Here’s what we thought of the Isis / Osiris when we first got it in. At the time, the appeal seemed rather limited, I wonder if its moment has now come?
This high end ‘statement’ CD player now joined by the similarly priced Osiris integrated amplifier. The build quality, the packaging, even the back-up is truly high end. Each Isis will have two spare laser assemblies held in stock at the factory so that the ‘lifetime’ warranty really does mean something.
We were sufficiently impressed by the audio quality of the Isis to order one for demonstration but took the view that it would take some time to fully understand its qualities. Certainly, its resolution of detail, of tonal ‘colour’ of instruments and the sheer scale are spectacular.
If a ‘but’ seems implicit in this, then you’ve read between the lines rather well. Whenever something comes along that sounds this impressively different, I tend to start looking for the catch. In this case other factors got in the way. The Isis arrived at the very time our ‘reference’ Naim NAC552 pre-amp was off of the premises, we also had a plasterer ripping down, deadening and replacing part of the ceiling in the main dem room. Finally, just as he finished, I went off on holiday.
I am now back, the room is reassembled, the full system is up and running and I think we have a ‘handle’ on the Isis’ character. Certainly, the way in which it departs from our familiar reference point is becoming evident.
Let’s get the first part clear : using the Naim CD555 and CDX2-2 as references, the Isis stands its ground ridiculously well. It might cost six grand, but it offers proper value for money.
Better than the Naim players? Well certainly in parts. Where the Rega excels is in presenting a vivid, gutsy, colourful and extremely involving take on events. Strings have weight and texture, bass is fulsome and weighty yet extremely agile and clean. The order of priorities is bewilderingly different, though.
On some recordings the Naim might bring voice to the fore whereas the Rega makes more of the instrumentation whilst on another the oposite applies. Overall, the Rega is the more overtly dynamic and colourful player with the Naim units (amazingly) sounding more reserved. Whilst the Rega revels in individual musical twists and turns and makes you feel part of the action, the Naim style is to give you a clearer picture of the overall structure of a piece. It’s minutia versus overview, if you can follow my drift. “The Naim 555 is very aristocratic” said one very quotable listener, “whereas the Rega grabs you and takes on on a journey”.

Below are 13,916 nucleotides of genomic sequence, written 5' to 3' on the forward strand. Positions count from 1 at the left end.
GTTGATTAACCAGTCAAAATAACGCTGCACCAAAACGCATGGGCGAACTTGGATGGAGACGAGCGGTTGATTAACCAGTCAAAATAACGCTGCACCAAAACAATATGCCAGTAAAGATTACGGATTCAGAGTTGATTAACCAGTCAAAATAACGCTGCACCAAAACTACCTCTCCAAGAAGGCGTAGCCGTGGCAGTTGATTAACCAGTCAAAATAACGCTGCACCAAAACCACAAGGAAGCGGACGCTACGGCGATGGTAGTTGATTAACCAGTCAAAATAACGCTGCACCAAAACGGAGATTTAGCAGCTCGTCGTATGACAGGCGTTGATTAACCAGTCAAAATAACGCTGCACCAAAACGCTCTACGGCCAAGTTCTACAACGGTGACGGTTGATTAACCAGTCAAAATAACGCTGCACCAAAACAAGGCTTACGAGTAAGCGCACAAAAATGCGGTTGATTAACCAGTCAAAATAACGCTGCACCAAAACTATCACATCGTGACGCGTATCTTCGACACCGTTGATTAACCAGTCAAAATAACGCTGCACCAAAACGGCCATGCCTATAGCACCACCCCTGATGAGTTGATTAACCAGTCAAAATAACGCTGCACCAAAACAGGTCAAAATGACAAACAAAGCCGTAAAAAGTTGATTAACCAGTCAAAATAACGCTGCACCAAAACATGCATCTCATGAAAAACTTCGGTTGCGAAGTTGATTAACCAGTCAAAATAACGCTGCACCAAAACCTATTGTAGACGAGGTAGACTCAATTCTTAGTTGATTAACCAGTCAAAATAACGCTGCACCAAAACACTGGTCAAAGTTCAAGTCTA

It was this edge-of-the-seat ‘full-on’ aspect of the Rega that gave us cause for concern. Could it all become a bit too much in the long run?
The more we play, the less we worry. The wonderful rich tonality brings out the warmth and sonic ‘hook’ that (good) instruments have. They sound lovely before you even consider the tune. On top of that, there is a remarkable lack of digital sizzle. Cymbal crashes, in fact all percussion, even on some difficult recordings, have a very natural character. Operatic voices ‘flower’ rather than buzz, and everyone seems to be playing and singing with verve and enthusiasm. Even the ‘hi-fi’ aspects of image depth, width, scale and resolution are done with aplomb.
Just to keep us utterly bamboozled, Rega have also released a valve version of the Isis. Offering three different filter options (there is a slider switch on the rear) this is more a case of something different rather than simply ‘better’. The price is £1000 higher too.
These could well be the last great single box CD players. With their USB inputs, they can offer a stepping stone for a high resolution (or even low res) computer-audio future.
Osiris is is the partner amplifier and it’s pictured below. As I’m sure we all know, :), Osiris was Isis’ husband in Egyptian Mythology. Their son was called Horus, so we have a potential dubious product name alert too. Having spent a happy afternoon playing the pairing, we can confirm that it is worthy of the hype. Priced at the same level as the Isis, there is a substantial £1000 discount if you buy the pair – even if this is done separately. It comes with a chunky alloy system handset and involves another wooden box. As with the Isis, it weighs around 3000 tonnes. Actually, it’s a little heavier, more like 4000.
It only comes as a line level amplifier and it has both RCA and balanced inputs, matching the CD player.
After an extended delay (problems with the casework, apparently) we finally received our demonstration sample. Out of the box, the Osiris sounded strong and weighty, quite similar to the sound I recall Paul Darwin’s (the Rega sales manager) having back in the mists of time. It could be me, but after this promising start it seemed to go well off the pace. Bewilderingly, after a three day run-in it is now sounding rather special. Whilst it has weight and guts, the Osiris simply makes this clout available as the music requires. Hash (and crash) free, it is very subtle and transparent with not a veil in sight.
It is also immensely musical and, rather unsurprisingly, has a character that matches the Isis perfectly. It probably sounds odd to use the word to describe it, but this combo’s major strength is that it makes music sound interesting.
Pretty magical, really.